I am starting this article off by stating the fact that I like to grill a steak every now and then. BBQ a Boston Butt every now and then. And cook by eggs over easy in a cast iron frying pan. I have a gas grill, a wood fired Oklahoma Joe smoker and several cast iron pots and pans. And, yesterday, I bought a new, made in the USA, cast iron square griddle pan, the kind with the ridges in the bottom so you can grill inside. I already had a lid that fit it perfectly.
Then, I wondered how to properly season my new griddle pan as I sometimes have problems with sticking when I fry eggs in my cast iron frying pans. So, I go to You-Tube and look up a few things.
I learned from YouTube how to properly season cast iron cookware. Entirely different from what I was doing before. I learned how to slice an onion properly. I learned how to properly fry eggs over easy. I learned everything I wanted to know sitting right there at my computer. For free!!!
So, I wondered why would I want to take a Culinary class at CCC-the LeGrand Center just because they have a nice kitchen. The Old Court House (The Earl Scruggs Center) has a nice kitchen where the old Courtroom used to be. I also remembered that the new Courthouse has a nice kitchen where they used to cook meals for the jail inmates and the County Commissioners too on their meetings days. About every school in Cleveland County has nice kitchens. But now the jail and the schools buy ready made meals from a food service. The schools are selling off their pots and pans and sinks and just about everything else. All but their big trash cans because that is where the kids throw their food that is not fit to eat. But that is another story.
Now, I began to think other thoughts about this planned new Culinary School at CCC-The LeGrand Center. Where would students with culinary degrees get jobs? Working at minimum wage for these food services people that prepare food for the jail and schools that is not fit to eat? Hardees or McDonalds that pay minimum wage? Or where? So, I looked up some more things on google about a culinary school education.
Here is what I found. Decide for yourself if you want to invest in a culinary education.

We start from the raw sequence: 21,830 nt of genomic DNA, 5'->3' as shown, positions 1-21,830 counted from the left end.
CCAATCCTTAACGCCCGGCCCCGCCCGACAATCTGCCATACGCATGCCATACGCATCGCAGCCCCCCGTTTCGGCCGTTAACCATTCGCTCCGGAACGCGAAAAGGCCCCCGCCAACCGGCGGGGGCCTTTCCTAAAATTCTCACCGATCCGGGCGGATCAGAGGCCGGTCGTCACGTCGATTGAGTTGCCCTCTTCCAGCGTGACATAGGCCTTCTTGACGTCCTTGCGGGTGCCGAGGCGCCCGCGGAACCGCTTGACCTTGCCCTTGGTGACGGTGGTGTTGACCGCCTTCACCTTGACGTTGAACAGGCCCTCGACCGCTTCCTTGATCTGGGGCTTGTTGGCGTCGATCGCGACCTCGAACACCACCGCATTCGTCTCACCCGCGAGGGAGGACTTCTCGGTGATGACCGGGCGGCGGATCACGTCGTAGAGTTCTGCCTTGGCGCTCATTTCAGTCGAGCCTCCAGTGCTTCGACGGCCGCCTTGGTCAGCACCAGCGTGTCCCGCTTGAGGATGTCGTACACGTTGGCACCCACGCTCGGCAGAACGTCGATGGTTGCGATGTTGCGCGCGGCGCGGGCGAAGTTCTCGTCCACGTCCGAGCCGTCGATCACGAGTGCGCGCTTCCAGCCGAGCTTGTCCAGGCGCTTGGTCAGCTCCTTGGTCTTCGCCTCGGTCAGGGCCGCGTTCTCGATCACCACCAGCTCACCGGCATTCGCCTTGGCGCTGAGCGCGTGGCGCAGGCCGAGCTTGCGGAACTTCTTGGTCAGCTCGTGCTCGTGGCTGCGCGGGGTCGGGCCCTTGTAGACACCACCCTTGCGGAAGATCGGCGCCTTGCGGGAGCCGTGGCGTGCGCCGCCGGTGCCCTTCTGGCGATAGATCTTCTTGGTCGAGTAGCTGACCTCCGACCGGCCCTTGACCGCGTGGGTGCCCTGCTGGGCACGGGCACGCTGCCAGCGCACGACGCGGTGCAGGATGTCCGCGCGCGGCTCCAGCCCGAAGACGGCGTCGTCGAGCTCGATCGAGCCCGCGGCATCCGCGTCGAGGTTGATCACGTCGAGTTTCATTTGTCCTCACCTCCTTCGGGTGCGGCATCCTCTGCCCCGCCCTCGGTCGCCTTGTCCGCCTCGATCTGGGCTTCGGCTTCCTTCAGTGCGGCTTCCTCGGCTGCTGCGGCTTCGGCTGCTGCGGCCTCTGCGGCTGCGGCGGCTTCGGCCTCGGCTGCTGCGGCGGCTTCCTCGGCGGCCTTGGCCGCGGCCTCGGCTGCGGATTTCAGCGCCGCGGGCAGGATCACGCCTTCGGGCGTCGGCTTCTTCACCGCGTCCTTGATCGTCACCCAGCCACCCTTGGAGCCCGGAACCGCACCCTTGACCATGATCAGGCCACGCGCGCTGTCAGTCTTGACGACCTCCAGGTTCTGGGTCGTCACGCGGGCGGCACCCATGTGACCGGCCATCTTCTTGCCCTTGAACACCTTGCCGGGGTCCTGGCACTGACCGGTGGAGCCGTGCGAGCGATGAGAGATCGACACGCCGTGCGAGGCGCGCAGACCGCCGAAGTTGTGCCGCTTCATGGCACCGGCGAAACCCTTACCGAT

Does culinary school pay off?
Unless you’re rolling in cash, you will graduate from culinary school in debt. Let’s just think about it for a second. You’re paying the same amount of money for a culinary education that you would be paying for a liberal arts education, but the job you’re graduating with pays minimum wage instead of $40k.
9 Reasons Why You Shouldn’t Go To Culinary School
From someone who almost did.
Social norms have it that to get a real job and to be successful in life, one must go to college first. From an educational standpoint that makes sense – the more you know about something the better you’ll be as a worker in that field.
But when it comes to culinary school, the investment doesn’t really make sense.
There are an insane amount of things people don’t get about working in food service. This misunderstanding, combined with the perception that to succeed you have to get some form of professional training, is what culinary schools capitalize on.
So I’m here to tell you that if you’re even slightly on the fence about getting a culinary degree, you shouldn’t invest in a culinary education.
1. Culinary school is way too expensive.
The goal for me was to graduate from college and go straight to culinary school. It was essentially going to be my equivalent to getting a masters… until I saw the price tag.
Do you see those two lighter-red lines? That’s basically saying that culinary school would cost as much as my four-year education (which was roughly $60,000 a year in tuition).
That might seem reasonable if you’ve ever toured the facilities at some of the top culinary schools in America. But have you considered the length of their programs?
Let me break it down for you:
Culinary Institute of America (Hyde Park, NY) – Bachelor’s Program: $16,000 a semester for 4 years. It comes out to being over $128,000 in total, including room and board.
International Culinary Center (NYC): $40,000 for 6 months.
Institute of Culinary Education (NYC): $40,000 for 8 months.
Cordon Bleu: ~$40,000 for an associate’s degree, which is around 21 months, depending on the location
2. You’ll graduate with a lot of debt that won’t be easy to pay off.
Unless you’re rolling in cash, you will graduate from culinary school in debt.
Let’s just think about it for a second. You’re paying the same amount of money for a culinary education that you would be paying for a liberal arts education, but the job you’re graduating with pays minimum wage instead of $40k.